As shown by the paper, it is evident that the EU mostly uses its undisputed trade prowess to pursue objectives that are often non-trade related. Like in the case of China wines dispute and misuse of trade defense instruments. The EU therefore, attempts to forcibly fashion the trade blocs in its image either through conditionality or by force. This shows the way the various quarrels among of the different member states make it hard for the EU to project its dominance more evidently to the entire world (Teorell, 2010).

       Nonetheless, such divergences are themselves a byproduct or an expression of existing tensions between various alternative priorities or even norms that must simultaneously be committed to by the EU machinery. They include nondiscrimination and bilateral preferential relations, regionalism and multilateralism, western hegemony and mediating power, trade liberalization and domestic preferences, internal and external goals, equal partnership and conditional opening. It will then be difficult for the EU to effectively become a power through trade without addressing what the majority of the world considers being unsustainable contradictions (Maggi & Staiger, 2012).


Andres, R. B., & Kofman, M. (2011). European energy security: reducing volatility of Ukraine-Russia natural gas pricing disputes. NATIONAL DEFENSE UNIV WASHINGTON DC INST FOR NATIONAL STRATEGIC STUDIES.Cooper, W. H. (2014). EU-US Economic Ties: Framework, Scope, and Magnitude.

Diakun, A. (2012). EU Foreign Policy in Ukraine: Policy Shortcomings and Russia’s Countervailing Force (Doctoral dissertation, Central European University).

Grina, J. J. (2014). Brazil’s rise to global power (Doctoral dissertation, Monterey, California: Naval Postgraduate School)

Huang, Z. (2010). EU-China Trade Disputes in the WTO: Looking Back to Look Forward. Yearbook of Polish European Studies, (13), 41-57.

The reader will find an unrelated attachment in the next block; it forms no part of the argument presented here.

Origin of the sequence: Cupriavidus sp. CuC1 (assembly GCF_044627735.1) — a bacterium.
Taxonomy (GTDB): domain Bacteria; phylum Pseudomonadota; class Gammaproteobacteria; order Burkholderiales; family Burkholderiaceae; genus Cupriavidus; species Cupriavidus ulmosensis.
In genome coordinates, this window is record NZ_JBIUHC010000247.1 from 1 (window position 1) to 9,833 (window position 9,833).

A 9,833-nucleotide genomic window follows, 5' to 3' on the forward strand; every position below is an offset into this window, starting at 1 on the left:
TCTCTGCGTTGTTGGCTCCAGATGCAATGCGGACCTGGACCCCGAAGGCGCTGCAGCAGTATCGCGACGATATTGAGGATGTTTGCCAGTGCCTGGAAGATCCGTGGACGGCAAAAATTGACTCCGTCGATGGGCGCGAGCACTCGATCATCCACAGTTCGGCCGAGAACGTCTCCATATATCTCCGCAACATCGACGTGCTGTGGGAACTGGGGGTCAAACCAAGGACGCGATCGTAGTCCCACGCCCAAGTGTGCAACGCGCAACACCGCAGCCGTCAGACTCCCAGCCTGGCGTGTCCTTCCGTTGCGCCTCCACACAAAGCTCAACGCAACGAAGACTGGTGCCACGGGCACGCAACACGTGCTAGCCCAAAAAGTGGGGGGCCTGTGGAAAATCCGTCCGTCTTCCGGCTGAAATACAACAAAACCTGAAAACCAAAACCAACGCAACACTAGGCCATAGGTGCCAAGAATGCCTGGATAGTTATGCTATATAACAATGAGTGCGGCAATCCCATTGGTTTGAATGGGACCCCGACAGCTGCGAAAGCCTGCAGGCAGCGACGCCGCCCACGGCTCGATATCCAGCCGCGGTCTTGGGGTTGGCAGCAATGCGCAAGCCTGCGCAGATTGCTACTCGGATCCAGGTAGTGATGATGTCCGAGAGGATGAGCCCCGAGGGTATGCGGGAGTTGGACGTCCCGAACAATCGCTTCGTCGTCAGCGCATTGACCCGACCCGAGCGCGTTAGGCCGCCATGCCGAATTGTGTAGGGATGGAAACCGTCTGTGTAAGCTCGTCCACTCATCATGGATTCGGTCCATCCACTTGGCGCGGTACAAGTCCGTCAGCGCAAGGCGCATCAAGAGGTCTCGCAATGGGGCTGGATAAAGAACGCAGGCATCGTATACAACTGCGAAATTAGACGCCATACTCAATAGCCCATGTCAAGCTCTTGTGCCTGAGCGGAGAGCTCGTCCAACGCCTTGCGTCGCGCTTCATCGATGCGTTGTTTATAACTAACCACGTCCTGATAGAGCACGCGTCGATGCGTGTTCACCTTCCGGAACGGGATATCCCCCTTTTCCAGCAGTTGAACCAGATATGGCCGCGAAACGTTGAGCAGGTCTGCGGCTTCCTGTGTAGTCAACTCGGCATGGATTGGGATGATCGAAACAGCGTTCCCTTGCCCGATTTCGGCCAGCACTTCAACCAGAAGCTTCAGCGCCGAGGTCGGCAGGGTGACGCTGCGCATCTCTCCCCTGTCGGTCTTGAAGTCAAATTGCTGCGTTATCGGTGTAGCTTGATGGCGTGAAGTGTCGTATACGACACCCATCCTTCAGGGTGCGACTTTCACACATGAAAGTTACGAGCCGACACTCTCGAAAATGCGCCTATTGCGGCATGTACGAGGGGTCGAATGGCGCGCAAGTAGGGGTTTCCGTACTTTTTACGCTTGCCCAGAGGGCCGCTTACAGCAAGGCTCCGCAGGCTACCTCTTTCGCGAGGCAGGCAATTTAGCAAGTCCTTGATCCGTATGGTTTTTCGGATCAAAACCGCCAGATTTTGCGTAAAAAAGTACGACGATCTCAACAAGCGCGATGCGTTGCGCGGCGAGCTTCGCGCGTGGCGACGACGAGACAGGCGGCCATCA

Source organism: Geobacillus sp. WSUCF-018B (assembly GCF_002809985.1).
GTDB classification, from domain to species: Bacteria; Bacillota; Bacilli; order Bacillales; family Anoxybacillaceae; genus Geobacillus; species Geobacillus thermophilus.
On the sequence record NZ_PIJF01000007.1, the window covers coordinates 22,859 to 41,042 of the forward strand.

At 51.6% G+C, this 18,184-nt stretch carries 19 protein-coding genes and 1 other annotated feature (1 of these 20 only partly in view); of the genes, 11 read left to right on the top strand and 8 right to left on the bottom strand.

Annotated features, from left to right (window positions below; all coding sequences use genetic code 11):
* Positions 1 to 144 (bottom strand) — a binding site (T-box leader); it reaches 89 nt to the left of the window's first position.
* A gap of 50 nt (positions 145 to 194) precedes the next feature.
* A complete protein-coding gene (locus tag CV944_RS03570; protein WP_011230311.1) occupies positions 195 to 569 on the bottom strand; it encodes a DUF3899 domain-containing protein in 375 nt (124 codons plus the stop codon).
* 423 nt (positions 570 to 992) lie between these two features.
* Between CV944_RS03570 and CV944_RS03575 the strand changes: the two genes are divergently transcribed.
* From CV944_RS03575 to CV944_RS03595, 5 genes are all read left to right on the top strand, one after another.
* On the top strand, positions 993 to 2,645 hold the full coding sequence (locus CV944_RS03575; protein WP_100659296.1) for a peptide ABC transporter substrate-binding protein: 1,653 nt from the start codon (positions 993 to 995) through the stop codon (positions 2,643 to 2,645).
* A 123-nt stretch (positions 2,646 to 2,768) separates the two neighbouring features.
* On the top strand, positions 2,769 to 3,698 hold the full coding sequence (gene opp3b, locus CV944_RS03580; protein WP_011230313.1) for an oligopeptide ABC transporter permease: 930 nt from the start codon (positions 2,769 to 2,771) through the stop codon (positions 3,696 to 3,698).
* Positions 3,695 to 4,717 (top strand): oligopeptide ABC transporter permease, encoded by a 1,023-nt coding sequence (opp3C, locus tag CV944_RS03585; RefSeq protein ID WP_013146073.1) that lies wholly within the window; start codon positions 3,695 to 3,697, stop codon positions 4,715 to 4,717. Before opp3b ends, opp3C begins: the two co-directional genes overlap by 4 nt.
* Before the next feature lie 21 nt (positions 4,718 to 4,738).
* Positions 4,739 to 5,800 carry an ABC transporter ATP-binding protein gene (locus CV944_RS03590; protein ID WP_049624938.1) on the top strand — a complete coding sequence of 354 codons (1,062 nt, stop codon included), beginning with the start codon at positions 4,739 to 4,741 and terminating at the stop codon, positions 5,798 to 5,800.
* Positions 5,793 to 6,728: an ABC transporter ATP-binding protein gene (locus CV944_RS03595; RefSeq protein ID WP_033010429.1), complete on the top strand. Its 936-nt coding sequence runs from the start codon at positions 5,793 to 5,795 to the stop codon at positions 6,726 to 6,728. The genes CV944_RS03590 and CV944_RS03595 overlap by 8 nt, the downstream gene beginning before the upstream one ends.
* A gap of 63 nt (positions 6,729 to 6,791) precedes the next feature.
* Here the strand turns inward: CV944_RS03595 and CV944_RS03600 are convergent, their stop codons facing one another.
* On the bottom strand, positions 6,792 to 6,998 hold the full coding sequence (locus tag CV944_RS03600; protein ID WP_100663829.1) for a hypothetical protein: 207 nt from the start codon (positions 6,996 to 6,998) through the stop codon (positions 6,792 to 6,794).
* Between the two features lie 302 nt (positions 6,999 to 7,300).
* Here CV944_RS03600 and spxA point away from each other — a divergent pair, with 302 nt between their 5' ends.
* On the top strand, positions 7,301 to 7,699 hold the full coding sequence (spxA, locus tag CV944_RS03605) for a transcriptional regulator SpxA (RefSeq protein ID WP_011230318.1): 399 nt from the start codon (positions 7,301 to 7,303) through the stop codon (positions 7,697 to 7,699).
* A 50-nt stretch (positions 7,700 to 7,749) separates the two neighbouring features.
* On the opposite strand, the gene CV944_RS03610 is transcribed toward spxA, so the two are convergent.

Khorana, S., & Garcia, M. (2013). European Union–India Trade Negotiations: One Step Forward, One Back?. JCMS: Journal of Common Market Studies,51(4), 684-700.

Maggi, G., & Staiger, R. W. (2012). Trade Disputes and Settlement. mimeo.

Marshall, M., & Jaggers, K. (2010). Political regime characteristics and transitions, 1800–2009. Fairfax: Center for Systemic Peace, George Mason University.

Osipov, V. (2013). Ukraine: Implications of Future Cooperation with the EU and NATO. ARMY WAR COLLEGE CARLISLE BARRACKS PA.

Stephanie Hanson, and Brianna Lee (2012) Mercosur: South America’s Fractious Trade Bloc. Retrieved 3rd 10, 2014. http://www.cfr.org/trade/mercosur-south-americas-fractious-trade-bloc/p12762

Teorell, J. (2010). Determinants of democratization: Explaining regime change in the world. Cambridge: Cambridge University Press

Tugores-García, A. (2012). Analysis of global airline alliances as a strategy for international network development (Doctoral dissertation, Massachusetts Institute of Technology).Wouters, J., Goddeeris, I., Natens, B., & Ciortuz, F. (2013). Some critical issues in EU-India Free Trade Agreement Negotiations. Available at SSRN 2249788.

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Disputes between the European Union and the Rest of the world Essay

Disputes between the European Union and the Rest of the world Essay
Rate this post

  • University/College:
    University of California

  • Type of paper: Thesis/Dissertation Chapter